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Zoom Art History Lectures

Spring 2023 lecture series

9th January      Introduction and art quiz

This session will give us a chance to ensure all will run smoothly for the lectures. It is also an enjoyable introduction to some of the themes we will meet this spring term.

The quiz is just for fun! All you need are the old-fashioned tools of a pencil and sheet of paper to jot down answers.

16th January      'A Topsy Turvy World': Bruegel's Proverbs

Netherlandish art is full of moralising idioms, proverbs, and morals. Perhaps it is a Northern European trait? My Lancastrian grandmother had one for every misdemeanour: "Layo'ers for meddlers", any-one?

Pieter Bruegel the Elder's fascinating painting illustrates approximately 126 proverbs and idioms; many of which have survived to this day, for example: 'armed to the teeth', 'to lead someone by the nose', 'to put a spoke through the wheel'. Others are fun to guess: 'horse droppings are not figs', 'to have tooth-ache behind the ears'.

Join me to discover 'there is more to it than an empty herring' in Bruegel's topsy turvy world.

23rd January      A History of Oil Paints

When we walk around a major art museum: perhaps the National Gallery, Uffizi or Louvre, most of the paintings we see are oil on canvas. It seems as if oils have been the preferred medium throughout the history of Western art.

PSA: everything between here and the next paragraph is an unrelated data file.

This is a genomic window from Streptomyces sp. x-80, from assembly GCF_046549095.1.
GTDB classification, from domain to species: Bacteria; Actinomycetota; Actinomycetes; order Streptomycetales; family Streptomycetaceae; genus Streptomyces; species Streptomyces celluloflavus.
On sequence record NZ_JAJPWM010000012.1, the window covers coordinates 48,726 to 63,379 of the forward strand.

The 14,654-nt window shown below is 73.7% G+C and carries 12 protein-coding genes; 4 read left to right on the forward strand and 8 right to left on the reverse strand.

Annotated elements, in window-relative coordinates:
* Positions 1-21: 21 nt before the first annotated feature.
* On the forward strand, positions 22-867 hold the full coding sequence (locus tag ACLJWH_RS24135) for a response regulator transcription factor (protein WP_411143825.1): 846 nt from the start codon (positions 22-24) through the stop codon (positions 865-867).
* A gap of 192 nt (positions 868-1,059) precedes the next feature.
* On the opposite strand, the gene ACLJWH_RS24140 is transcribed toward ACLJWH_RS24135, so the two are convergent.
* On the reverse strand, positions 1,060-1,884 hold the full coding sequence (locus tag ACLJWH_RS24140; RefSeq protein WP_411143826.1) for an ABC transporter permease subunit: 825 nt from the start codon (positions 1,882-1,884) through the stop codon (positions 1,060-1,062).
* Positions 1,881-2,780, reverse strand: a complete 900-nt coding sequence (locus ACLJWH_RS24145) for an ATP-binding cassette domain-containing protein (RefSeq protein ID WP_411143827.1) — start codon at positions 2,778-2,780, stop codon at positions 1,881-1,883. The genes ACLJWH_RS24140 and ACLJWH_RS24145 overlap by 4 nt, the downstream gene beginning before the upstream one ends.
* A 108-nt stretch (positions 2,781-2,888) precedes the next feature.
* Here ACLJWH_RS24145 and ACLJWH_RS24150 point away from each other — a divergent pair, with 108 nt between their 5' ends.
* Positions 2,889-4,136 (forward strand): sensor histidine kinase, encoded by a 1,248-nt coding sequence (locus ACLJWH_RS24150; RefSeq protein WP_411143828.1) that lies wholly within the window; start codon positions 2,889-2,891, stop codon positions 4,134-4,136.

However, oil paint dates back only to the early 15th century. Prior to that, egg tempera was the medium of choice.

The writer and artist Georgio Vasari claimed oil paint was invented by Jan van Eyck. This isn't true but it was in the Netherlands its use began.

What could oil offer artists, and their clients, that made it the dominant medium through to the 20th century? From Jan van Eyck to Lucien Freud, we will discover the history of this important paint.

30th January      Take one painting: 'The Ambassadors' by Hans Holbein

Today we will be spending time in the company of a favourite painting from the National Gallery.

'The Ambassadors' is popular for good reason: the life size figures make for a powerful double portrait. Yet the subject matter is enigmatic - not least the curious collection of objects on the table between the men and the mysterious shape in the foreground.